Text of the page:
SDS Episode2 - The Habitat Requirements of Pacific Northwest Bats
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SDS Episode2 - The Habitat Requirements of Pacific Northwest Bats

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Habitat Requirements of Pacific Northwest Bats

Habitat Requirements of Pacific Northwest Bats

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  • 1. Learning About the Lives of Pacific Northwest BatsUsing radio-telemetry to study base habitat use requirementsJeffrey TaylorScience InstructorOlympus High School
    Get Your High School Diploma Online
  • 2. Bats: Background Information
    1000 species of bats world-wide, second to rodents
    Only group of mammals capable of sustained flight
  • 3. Bats: Background Information
    Broken up into two large groups:
    - Megachiroptera: fruit-eating
    i.e. “flying foxes” (Old World)
    - Microchiroptera: small, primarily insect-eating (our bats)
    * use echolocation to detect prey
    * use their good night vision to see larger objects and navigate
  • 4. The Lifestyles of Northwest Bats(Everything is based on energy conservation)
    Bats have extremely high metabolisms
    To maintain flight, conduct echolocation, and
    maintain warmth due to their large surface area
  • 5. The Lifestyles of Northwest Bats(Everything is based on energy conservation)
    To conserve energy they sleep… a lot!
    They hibernate in winter using stored fat
  • 6. The Lifestyles of Northwest Bats(Everything is based on energy conservation)
    To conserve energy they sleep… a lot!
    Enter torpor during the day to conserve fat reserves
    Only active about 15 min of every night hour
  • 7. The Lifestyles of Northwest Bats(Everything is based on energy conservation)
    Because they sleep so much and hibernate, they live much longer than other mammals of similar size.
    A shrew weighing 5-10 grams lives about 1 year
    A bat weighing 5-10 grams can live 12-30 years
  • 8. Myth or Truth?
    Do bats fly into people’s hair?
    • Do bats have rabies?
    • Do bats eat 600 mosquitoes per hour?
    • Do bats drink blood?
  • 9. Myth or Truth?
    Do bats fly into people’s hair?
    No, bats have excellent vision and sonar
    • Do bats have rabies?
    Some do, bats carry rabies around 1-5 per 1000
    Less often than raccoons, skunks, or foxes
    • Do bats eat 600 mosquitoes per hour?
    • Do bats drink blood?
  • 10. Myth or Truth?
    Do bats fly into people’s hair?
    No, bats have excellent vision and sonar
    • Do bats have rabies?
    Rabies is actually rare in bats
    • Do bats eat 600 mosquitoes per hour?
    Probably an exaggeration – especially since they roost 45 min per hour digesting food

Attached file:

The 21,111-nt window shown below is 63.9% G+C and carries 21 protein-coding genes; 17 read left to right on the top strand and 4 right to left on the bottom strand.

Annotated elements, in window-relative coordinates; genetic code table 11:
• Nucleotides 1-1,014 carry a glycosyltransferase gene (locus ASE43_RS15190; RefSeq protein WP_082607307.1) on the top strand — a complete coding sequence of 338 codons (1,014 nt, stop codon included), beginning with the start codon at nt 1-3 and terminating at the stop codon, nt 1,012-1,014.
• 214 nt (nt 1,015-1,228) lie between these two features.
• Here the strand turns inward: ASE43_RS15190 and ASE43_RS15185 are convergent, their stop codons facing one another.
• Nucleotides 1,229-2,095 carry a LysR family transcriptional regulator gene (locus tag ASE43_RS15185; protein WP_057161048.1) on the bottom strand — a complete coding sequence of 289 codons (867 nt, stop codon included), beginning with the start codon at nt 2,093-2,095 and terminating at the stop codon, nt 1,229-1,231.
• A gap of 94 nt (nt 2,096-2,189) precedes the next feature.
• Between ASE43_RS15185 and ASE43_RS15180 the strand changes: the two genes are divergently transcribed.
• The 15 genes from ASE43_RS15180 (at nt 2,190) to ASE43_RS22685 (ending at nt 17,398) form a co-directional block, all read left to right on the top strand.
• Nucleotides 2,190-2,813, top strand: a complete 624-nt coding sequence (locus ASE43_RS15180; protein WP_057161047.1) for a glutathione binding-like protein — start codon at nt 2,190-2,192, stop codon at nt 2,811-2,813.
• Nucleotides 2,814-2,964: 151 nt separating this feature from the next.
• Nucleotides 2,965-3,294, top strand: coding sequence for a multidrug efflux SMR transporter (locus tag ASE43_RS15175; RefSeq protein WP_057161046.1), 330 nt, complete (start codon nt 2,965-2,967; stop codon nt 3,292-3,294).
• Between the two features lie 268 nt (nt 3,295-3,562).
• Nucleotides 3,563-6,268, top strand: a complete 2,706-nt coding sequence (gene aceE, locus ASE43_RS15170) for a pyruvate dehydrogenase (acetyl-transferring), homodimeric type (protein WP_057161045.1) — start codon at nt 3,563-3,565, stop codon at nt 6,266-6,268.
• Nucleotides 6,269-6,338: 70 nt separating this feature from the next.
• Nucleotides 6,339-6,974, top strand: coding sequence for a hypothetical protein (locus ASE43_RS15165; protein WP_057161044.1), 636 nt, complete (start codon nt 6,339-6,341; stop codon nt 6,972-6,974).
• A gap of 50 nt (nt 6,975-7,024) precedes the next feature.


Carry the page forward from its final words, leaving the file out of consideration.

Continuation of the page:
• Do bats drink blood?
    Only the Vampire bat of Central America
  • 11. Your Neighborhood Bats
    Twelve species of bats in the forested regions of the Pacific Northwest
    Some are very common, while others are rare or endangered
    There are two species likely to inhabit human dwellings in the PNW
    (Big Brown Bat and Little Brown Bat).
  • 12. Little Brown Myotis (Myotis lucifugus)
    Yuma Myotis
    (Myotis yumanensis)
    These two species are difficult to distinguish
    Most likely bat to be found in buildings
    Little brown myotis are found across North America
    Yuma Myotis are found only west of the Rockies
  • 13. Big Brown Bat(Eptesicus fuscus)
    A very common bat that ranges across North America
    Weighs about the same as a mouse (20-30 grams)
    Known to occupy buildings and will bite if handled
  • 14. Foliage Roosting Bats
    Migrate south for the winter
    Silver-haired Bat(Lasionycteris noctivagans)
    Found across northern North AmericaLittle is known about its population status
    Hoary bat
    (Lasiurus cinerus)
    The largest bat in North America
    Largest range: All North America & Hawaii
  • 15. Townsend’s Big-eared Bat(Plecotus townsendii)
    A rare cave roosting batHuge ears used to detect low-frequency moths
    Probably the most endangered bat in Washington
  • 16. California Myotis(Myotis californicus)
    A very small somewhat common bat More common eastside of the CascadesOften found in rock crevasses
    Western Small-footed Myotis
    (Myotis ciliolabrum)
    The smallest bat of Northwest forests
    More common eastside of the Cascades
    Found in rock crevasses and some caves
  • 17. Western Long-eared Myotis(Myotis evotis)
    A common bat found in forests west of the Rockies
    Uses peeling bark of snags as roost sites
  • 18. Fringed Myotis(Myotis thysanodes)
    A rare bat, uses caves and rock crevasses for roosting
    Species of concern because population status is unknown
    Distinguished by the fringe of hair on the tail membrane
  • 19. Keen’s Myotis(Myotis keenii)
    A cave roosting species found in coastal spruce forests
    Endangered in Canada, status is unknown in the U.S.Smallest range of any North American bat
  • 20. Long-legged Myotis(Myotis volans)
    An uncommon bat of the montane forests
    It is the largest of the Myotis bats in the Northwest
    It roosts under the peeling bark of snags
  • 21. Control Methods for Bats in Your Homes
    There are ways to exclude bats without killing them: